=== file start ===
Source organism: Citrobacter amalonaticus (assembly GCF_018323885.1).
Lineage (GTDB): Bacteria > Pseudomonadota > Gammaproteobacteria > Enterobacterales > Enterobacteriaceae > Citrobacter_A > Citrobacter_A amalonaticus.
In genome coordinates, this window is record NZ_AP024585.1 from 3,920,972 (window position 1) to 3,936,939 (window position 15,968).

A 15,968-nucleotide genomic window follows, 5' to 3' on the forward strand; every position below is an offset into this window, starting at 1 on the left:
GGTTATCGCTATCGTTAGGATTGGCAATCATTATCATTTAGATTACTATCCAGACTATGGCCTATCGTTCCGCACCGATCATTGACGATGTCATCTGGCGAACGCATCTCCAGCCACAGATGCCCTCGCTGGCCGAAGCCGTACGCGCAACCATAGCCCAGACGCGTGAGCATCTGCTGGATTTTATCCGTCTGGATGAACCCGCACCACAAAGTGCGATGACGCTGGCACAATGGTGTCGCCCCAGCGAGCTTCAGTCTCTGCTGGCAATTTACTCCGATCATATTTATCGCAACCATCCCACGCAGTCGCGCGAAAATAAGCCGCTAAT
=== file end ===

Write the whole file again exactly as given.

Source organism: Citrobacter amalonaticus (assembly GCF_018323885.1).
Lineage (GTDB): Bacteria > Pseudomonadota > Gammaproteobacteria > Enterobacterales > Enterobacteriaceae > Citrobacter_A > Citrobacter_A amalonaticus.
In genome coordinates, this window is record NZ_AP024585.1 from 3,920,972 (window position 1) to 3,936,939 (window position 15,968).

A 15,968-nucleotide genomic window follows, 5' to 3' on the forward strand; every position below is an offset into this window, starting at 1 on the left:
GGTTATCGCTATCGTTAGGATTGGCAATCATTATCATTTAGATTACTATCCAGACTATGGCCTATCGTTCCGCACCGATCATTGACGATGTCATCTGGCGAACGCATCTCCAGCCACAGATGCCCTCGCTGGCCGAAGCCGTACGCGCAACCATAGCCCAGACGCGTGAGCATCTGCTGGATTTTATCCGTCTGGATGAACCCGCACCACAAAGTGCGATGACGCTGGCACAATGGTGTCGCCCCAGCGAGCTTCAGTCTCTGCTGGCAATTTACTCCGATCATATTTATCGCAACCATCCCACGCAGTCGCGCGAAAATAAGCCGCTAAT